That’s why it all got blown up as much as it did because I think a lot of people were fighting my corner, not just to be rebellious or go against the rulings or the TD’s or the officials, just principally out of common sense. What they were saying was wrong, they were making up rules on the fly and I was in the right the majority of the time and seemed to be getting hit left, right and centre with warnings and penalties and what have you. So it’s great to have the support and backing of big names like Daniel Negreanu, it’s phenomenal.

Do you think psychology has become more important than maths in live poker?

I think so, a lot of players have been coming up to me in Malta, in Prague and some of the French guys who are regulars on the EPT Tour – or what was the EPT Tour last year until it finished and it’s now been rebranded – they’re saying what we love about your game, not just the speech play and the fun and, you know, you got under players’ skin, but you found an edge in the game and you exploited that to the max and you brought it to the World Series: the biggest arena and you made the most of it. You got under players skin but you exploited that edge that you found in the game, which is really hard to find in the modern game.

Everyone knows about game 3 and maths and pot odds etc. and implied odds etc. Everyone talks about 3 betting, 4 betting ranges, merging ranges etc. but no-one has explored this avenue: down the path of the whole psychological aspect and getting into your opponent’s mind and out-witting them if you like, and speaking to them across the table. I think that’s a new area that hasn’t been explored so much, so it was something new for everyone to wake up to, something new for the viewers to look at and appreciate in the World Series.

“If you’ve found an edge in the game and you’re playing within the rules, why not exploit it?”

Without trying to blow my own trumpet, they hadn’t seen this before: something new, something unique, and they’re thinking wow, why not? If you’ve found an edge in the game and you’re playing within the rules, why not exploit it? It doesn’t matter if people hate you or berate you for it, or they didn’t like it or it wouldn’t be their cup of tea, so what? If you’re playing within the rules and you’re playing to your strengths, that’s what you’ve got to do – it’s the biggest tournament in the world, the World Series Main Event! It’s not like your local pub poker tournament where people get p***** off if they can’t have an enjoyable Friday night. So in that regard, yeah, a lot of people were backing me and thinking this is a new thing that we’ve never seen before. It’s great to see something new in poker.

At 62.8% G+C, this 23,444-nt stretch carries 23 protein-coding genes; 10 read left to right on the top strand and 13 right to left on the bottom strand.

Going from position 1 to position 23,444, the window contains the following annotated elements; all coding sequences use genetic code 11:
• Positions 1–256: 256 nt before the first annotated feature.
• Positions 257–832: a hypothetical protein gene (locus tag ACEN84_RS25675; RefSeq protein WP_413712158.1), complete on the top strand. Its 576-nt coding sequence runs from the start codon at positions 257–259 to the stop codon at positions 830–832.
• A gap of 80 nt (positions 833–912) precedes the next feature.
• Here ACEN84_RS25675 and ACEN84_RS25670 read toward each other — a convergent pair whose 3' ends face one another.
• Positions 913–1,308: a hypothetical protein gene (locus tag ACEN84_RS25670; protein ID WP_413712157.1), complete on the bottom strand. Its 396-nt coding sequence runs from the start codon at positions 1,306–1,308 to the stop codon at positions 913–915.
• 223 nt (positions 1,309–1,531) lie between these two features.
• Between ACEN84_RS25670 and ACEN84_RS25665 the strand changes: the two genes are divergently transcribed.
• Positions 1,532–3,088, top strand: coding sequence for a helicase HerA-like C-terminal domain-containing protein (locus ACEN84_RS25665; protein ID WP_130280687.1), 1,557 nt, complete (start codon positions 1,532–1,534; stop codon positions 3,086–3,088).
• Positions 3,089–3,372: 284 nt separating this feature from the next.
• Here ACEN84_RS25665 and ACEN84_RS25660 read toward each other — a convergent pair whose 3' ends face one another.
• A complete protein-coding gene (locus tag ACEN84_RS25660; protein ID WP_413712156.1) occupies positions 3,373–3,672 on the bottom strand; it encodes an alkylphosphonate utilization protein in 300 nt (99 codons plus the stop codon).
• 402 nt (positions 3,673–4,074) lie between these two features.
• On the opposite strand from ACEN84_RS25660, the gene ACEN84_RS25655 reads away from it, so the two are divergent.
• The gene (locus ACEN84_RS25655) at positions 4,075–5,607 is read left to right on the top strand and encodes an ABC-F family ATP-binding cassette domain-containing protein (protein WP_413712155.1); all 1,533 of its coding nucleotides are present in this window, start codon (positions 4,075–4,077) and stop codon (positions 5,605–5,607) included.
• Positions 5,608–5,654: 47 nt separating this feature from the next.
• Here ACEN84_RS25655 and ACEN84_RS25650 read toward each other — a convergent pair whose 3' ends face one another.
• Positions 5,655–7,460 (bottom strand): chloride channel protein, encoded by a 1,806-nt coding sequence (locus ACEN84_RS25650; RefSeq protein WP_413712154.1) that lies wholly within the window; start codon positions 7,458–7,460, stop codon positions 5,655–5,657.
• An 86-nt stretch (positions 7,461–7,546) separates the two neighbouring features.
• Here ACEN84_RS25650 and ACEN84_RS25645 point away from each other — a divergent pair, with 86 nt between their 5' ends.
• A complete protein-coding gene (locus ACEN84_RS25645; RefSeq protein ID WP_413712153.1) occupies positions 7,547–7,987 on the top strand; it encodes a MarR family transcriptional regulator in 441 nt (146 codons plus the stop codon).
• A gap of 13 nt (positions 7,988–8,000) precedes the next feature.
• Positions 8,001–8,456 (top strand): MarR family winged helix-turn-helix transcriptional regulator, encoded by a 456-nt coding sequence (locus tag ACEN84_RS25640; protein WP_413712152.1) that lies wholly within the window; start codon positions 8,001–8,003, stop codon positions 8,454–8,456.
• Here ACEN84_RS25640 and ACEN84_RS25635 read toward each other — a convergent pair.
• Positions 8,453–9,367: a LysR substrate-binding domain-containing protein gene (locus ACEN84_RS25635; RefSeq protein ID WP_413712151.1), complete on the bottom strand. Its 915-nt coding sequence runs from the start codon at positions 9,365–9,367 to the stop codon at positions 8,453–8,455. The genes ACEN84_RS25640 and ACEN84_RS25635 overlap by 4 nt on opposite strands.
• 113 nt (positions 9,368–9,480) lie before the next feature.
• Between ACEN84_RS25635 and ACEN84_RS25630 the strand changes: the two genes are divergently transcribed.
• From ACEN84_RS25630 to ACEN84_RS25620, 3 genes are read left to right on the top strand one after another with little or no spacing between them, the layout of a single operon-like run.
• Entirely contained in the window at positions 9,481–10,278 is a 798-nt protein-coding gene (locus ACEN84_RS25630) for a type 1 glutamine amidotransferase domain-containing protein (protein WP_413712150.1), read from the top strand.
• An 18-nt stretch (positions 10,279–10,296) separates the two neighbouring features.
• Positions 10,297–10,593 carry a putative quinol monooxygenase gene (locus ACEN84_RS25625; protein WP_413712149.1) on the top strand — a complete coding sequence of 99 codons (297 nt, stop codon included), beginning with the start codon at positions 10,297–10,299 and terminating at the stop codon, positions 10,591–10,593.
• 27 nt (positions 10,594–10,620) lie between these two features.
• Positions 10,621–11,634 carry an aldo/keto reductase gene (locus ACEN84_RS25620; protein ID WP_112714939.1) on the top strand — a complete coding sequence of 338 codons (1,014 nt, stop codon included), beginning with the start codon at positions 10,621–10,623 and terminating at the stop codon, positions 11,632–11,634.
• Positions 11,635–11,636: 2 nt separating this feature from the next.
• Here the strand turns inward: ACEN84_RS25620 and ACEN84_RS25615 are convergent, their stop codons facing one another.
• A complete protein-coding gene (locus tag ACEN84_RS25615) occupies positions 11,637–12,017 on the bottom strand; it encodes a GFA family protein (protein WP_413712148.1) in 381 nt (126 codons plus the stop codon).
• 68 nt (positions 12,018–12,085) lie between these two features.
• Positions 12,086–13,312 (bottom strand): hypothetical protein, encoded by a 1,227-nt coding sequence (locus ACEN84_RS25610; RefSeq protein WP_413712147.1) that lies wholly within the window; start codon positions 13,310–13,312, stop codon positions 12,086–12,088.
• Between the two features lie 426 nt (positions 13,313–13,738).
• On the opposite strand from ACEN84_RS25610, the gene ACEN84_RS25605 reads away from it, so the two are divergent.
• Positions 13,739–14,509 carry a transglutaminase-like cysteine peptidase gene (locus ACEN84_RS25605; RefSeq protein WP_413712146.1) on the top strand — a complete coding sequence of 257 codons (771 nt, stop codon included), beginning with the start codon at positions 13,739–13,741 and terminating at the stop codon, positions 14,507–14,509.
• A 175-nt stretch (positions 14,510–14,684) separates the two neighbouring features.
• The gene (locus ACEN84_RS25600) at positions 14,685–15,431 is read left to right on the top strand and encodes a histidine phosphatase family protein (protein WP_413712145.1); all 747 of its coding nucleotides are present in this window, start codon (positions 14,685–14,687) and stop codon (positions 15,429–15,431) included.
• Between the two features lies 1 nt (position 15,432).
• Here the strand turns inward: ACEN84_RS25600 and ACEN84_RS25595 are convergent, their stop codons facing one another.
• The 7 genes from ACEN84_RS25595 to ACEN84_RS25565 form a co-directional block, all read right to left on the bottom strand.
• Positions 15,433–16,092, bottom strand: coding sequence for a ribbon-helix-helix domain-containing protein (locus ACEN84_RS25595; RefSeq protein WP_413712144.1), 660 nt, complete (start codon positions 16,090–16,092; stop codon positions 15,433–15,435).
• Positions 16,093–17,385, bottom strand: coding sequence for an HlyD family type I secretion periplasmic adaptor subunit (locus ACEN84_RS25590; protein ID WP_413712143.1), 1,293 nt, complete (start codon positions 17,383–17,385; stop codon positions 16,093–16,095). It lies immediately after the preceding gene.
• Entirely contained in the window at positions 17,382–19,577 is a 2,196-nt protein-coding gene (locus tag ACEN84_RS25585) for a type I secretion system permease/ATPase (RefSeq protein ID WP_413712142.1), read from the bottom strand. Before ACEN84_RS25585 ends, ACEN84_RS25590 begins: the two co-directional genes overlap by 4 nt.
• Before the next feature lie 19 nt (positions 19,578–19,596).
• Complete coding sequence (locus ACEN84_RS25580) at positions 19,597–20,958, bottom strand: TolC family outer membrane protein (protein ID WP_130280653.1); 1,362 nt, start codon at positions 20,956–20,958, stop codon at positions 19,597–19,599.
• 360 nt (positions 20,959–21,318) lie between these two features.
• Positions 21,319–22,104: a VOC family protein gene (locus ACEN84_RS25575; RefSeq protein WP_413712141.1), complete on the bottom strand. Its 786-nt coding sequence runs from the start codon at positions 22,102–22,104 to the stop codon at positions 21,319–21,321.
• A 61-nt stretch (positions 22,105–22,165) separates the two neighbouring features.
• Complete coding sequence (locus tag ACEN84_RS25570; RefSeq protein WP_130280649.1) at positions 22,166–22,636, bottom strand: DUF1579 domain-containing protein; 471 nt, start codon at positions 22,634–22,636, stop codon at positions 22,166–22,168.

It was good not just for the World Series Main Event or that coverage, or me in particular, but it was great that people outside poker were suddenly talking about poker. Like that moment with me and Griffin Benger and the whole bust up. It wasn’t just the whole aces vs kings hand, the cooler, 18th / 17th place in the main event; they’re looking at the bigger picture, a clash of two big personalities going at it, going to war basically in a big arena: the biggest arena of poker. And that’s what made for great TV. It’s bigger than just the hand; the hands play themselves, it’s an absolute cooler. It’s great to see two personalities clash and people talking about something new, even outside the poker world. So it’s great for poker overall.

What was it like bumping into Griffin Benger again?

Yeah it was a bit strange. It’s the first time I’ve seen him since the World Series. I didn’t really go up to him or shake his hand or anything like that, it wasn’t a formal meet and greet. I happened to stumble across him: I was walking through the bar area speak to one of my friends and he happened to be sitting on the sofa area. I think he was quite drunk at the time because he busted earlier from the Unibet Main Event day one. He was drinking at the time and he just jumped out and said, “how many miles, Will Kassouf, how many miles”. Like referring to my thing, how many miles from here to Hollywood. So it was all done in good spirit and everything, laugh it off, but it felt a bit uncomfortable him being there and I thought, you know, maybe he’d want to be a bit apologetic.

“I think he’s a lot more in the wrong than I am, and if anyone has got to apologise, it’s him to me rather than me to him”

I think a lot of people were calling for him to apologise to me for his outburst, the way he reacted/overreacted based on just what he was told about me, which was false: that I berated a woman to tears, which never happened, which was the reason for his outburst, so I think he regretted that. But instead of apologising, I think he tried to make it more comical and when I was walking away he said, “oh check your privilege” and “come back here” shouting across the cardroom, which was a bit embarrassing.

But it is what it is and I took it with a pinch of salt, I’m not one to hold grudges or, you know, let anyone get under my skin or anything like that. Then I’d feel like they’ve won in that regard, so I’ve let it go, whatever it is, everyone’s got their own opinion of it and everyone’s seen it. I think he’s a lot more in the wrong than I am, and if anyone has got to apologise, it’s him to me rather than me to him, so yeah, I took it with a pinch of salt but it was a bit uncomfortable.